Monday, 2 November 2015

Wreckage believed to be of doomed ship El Faro which vanished with 33 crew on board found in 15,000ft deep water near where it sunk during Hurricane Joaquin

Wreckage believed to be of the doomed ship El Faro, which sank off the coast of the Bahamas with 33 crew on board, has been found by the US Navy.

Officials said a search team is believed to have found the ship in 15,000ft deep water near its last known position.

The 790ft cargo vessel vanished on October 1 after sailing directly into the path of Hurricane Joaquin following a 'hull breach'.

A statement from the U.S. National Transportation Safety Board said a US Navy ship used sonar to detect the wreckage, but will need to confirm its identity with a deep ocean search vehicle. It could take up to 15 days to do this.

El Faro's captain called in an emergency before the vessel disappeared saying the ship had lost its engine power, was taking in water and was listing.

The ship, which was slated to be replaced, was on its voyage from Jacksonville to San Juan, Puerto Rico, with 33 mostly American crewmembers when it sunk.

Investigators said Michael Davidson intended to pass 65 miles from the center of the Category 4 storm, a decision maritime experts said was risky, but then plowed full steam towards it.

Earlier this month debris believed to be from the cargo ship washed ashore on the Bahamas.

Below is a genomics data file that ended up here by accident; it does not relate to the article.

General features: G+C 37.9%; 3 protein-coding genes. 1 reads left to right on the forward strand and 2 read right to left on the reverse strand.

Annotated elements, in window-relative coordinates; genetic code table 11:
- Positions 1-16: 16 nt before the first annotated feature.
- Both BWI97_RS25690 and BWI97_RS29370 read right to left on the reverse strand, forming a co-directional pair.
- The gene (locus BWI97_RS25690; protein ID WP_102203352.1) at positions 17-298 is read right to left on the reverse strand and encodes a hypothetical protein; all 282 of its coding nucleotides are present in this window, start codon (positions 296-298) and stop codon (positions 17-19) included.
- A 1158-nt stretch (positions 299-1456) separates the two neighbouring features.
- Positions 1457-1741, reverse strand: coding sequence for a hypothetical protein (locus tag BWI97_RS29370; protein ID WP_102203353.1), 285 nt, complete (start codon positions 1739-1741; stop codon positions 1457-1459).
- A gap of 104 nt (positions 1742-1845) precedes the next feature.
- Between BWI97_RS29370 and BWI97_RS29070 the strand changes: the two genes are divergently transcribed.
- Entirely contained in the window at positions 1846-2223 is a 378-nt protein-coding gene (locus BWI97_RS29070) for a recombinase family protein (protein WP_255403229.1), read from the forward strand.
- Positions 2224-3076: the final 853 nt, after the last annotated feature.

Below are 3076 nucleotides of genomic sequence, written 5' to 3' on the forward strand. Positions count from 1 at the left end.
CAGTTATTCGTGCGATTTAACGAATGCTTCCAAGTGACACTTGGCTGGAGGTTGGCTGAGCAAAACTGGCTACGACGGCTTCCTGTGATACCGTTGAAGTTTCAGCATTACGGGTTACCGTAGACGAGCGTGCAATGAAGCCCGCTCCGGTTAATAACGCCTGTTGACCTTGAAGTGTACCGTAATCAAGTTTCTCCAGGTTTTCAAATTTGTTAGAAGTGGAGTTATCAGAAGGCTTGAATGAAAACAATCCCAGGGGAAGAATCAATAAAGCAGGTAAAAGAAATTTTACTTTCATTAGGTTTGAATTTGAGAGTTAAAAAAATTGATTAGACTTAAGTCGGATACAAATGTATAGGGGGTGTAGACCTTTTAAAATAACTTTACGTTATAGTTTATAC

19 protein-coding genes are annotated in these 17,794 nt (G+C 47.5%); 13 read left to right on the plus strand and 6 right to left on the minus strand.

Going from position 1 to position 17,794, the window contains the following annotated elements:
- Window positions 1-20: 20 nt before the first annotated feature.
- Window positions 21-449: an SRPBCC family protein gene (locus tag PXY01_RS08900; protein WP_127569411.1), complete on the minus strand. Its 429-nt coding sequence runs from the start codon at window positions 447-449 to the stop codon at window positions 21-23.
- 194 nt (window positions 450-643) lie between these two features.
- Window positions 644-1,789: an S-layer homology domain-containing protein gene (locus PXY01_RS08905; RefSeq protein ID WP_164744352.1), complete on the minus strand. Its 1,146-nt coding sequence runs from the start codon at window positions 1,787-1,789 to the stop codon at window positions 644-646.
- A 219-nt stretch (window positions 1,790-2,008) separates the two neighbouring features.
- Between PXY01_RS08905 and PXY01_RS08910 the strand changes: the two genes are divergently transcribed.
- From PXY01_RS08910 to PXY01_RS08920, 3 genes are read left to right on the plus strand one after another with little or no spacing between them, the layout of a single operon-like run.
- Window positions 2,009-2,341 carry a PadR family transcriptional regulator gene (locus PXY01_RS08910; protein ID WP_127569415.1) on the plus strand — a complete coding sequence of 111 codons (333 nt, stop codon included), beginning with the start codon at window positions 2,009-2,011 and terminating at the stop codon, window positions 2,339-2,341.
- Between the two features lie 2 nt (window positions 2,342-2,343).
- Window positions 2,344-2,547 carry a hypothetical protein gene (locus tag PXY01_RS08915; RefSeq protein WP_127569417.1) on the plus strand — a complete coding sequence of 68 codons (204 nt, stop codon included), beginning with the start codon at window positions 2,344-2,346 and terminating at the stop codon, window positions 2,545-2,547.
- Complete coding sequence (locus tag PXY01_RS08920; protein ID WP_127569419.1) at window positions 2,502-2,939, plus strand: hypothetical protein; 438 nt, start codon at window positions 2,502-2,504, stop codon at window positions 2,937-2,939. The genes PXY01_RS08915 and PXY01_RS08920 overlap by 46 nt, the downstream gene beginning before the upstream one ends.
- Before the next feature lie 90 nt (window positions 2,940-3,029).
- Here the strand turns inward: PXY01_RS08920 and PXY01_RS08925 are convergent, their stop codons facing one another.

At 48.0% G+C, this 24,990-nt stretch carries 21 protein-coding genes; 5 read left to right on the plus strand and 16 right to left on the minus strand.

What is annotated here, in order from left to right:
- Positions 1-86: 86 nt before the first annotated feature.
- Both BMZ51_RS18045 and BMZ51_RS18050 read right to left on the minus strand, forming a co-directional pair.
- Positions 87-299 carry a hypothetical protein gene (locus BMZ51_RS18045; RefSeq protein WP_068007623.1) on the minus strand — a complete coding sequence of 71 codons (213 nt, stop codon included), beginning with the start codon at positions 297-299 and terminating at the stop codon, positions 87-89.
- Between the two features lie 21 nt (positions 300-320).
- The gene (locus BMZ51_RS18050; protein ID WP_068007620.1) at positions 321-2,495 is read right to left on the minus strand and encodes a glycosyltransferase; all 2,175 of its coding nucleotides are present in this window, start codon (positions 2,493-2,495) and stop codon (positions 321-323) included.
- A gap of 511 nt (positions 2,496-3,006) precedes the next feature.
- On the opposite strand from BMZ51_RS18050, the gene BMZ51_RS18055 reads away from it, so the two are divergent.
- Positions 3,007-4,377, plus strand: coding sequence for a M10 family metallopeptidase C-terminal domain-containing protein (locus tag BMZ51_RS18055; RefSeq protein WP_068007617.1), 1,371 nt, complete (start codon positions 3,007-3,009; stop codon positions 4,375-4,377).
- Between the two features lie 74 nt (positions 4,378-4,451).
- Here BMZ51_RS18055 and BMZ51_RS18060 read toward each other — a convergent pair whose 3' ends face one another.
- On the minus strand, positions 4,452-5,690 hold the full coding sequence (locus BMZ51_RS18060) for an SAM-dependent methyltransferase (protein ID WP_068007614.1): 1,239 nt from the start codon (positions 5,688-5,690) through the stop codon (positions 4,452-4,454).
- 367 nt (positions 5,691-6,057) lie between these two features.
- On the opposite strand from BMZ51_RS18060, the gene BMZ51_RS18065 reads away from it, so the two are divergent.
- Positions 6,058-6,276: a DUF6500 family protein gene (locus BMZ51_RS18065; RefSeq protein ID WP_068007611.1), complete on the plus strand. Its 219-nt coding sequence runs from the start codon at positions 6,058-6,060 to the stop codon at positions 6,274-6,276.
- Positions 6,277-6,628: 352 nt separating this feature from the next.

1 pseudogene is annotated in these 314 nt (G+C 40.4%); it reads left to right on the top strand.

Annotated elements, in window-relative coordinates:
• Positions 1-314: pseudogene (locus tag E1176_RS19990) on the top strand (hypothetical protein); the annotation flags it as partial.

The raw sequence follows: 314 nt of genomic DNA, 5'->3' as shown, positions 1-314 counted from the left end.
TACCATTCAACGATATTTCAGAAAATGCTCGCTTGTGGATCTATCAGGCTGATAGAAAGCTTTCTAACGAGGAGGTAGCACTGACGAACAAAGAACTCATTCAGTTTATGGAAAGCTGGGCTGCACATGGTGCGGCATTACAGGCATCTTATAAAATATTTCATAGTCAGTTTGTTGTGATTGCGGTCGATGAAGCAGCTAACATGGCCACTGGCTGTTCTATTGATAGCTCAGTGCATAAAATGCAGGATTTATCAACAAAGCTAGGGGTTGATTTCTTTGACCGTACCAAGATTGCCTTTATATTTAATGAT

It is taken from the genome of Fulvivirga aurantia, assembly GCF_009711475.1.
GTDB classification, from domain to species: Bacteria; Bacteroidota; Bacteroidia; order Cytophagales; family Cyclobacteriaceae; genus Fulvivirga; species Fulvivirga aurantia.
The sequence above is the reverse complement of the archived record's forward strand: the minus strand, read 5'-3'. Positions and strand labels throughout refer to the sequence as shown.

Part of a refrigeration unit that was discovered at the edge of a beach on the island of Great Exuma was confirmed to be from the doomed ship.

The tracking number on the large piece of cargo, SEG9028902, proved a match when compared with information found on Tote Maritime’s customer tracking system.

Besides the refrigeration system, other items that possibly came from El Faro have been washing ashore on Exuma and San Salvador, including dozens of containers of body wash and deodorant, shaving cream, syringes and tennis shoes.

The El Faro and its 33 mostly American crew members disappeared October 1 after sailing into the path of Hurricane Joaquin in the worst cargo shipping disaster involving a US-flagged vessel since 1983.

The ship's owner, New Jersey-based Tote Inc, has previously said the loss of propulsion is likely what doomed the ship as it was engulfed by high seas whipped up by Joaquin.

According to the NTSB, electronic distress alerts were received by the US Coast Guard from three separate sources on board El Faro but the Coast Guard never had direct voice communications with the ship.

In a recorded satellite phone call Captain Michael Davidson told the ship's owner he had a 'hull breach' after taking on water in one of the holds, the NTSB said Tuesday.

It said the captain also reported that the ship had lost its main propulsion unit and that engineers could not get it restarted.

Monday 2 November 2015


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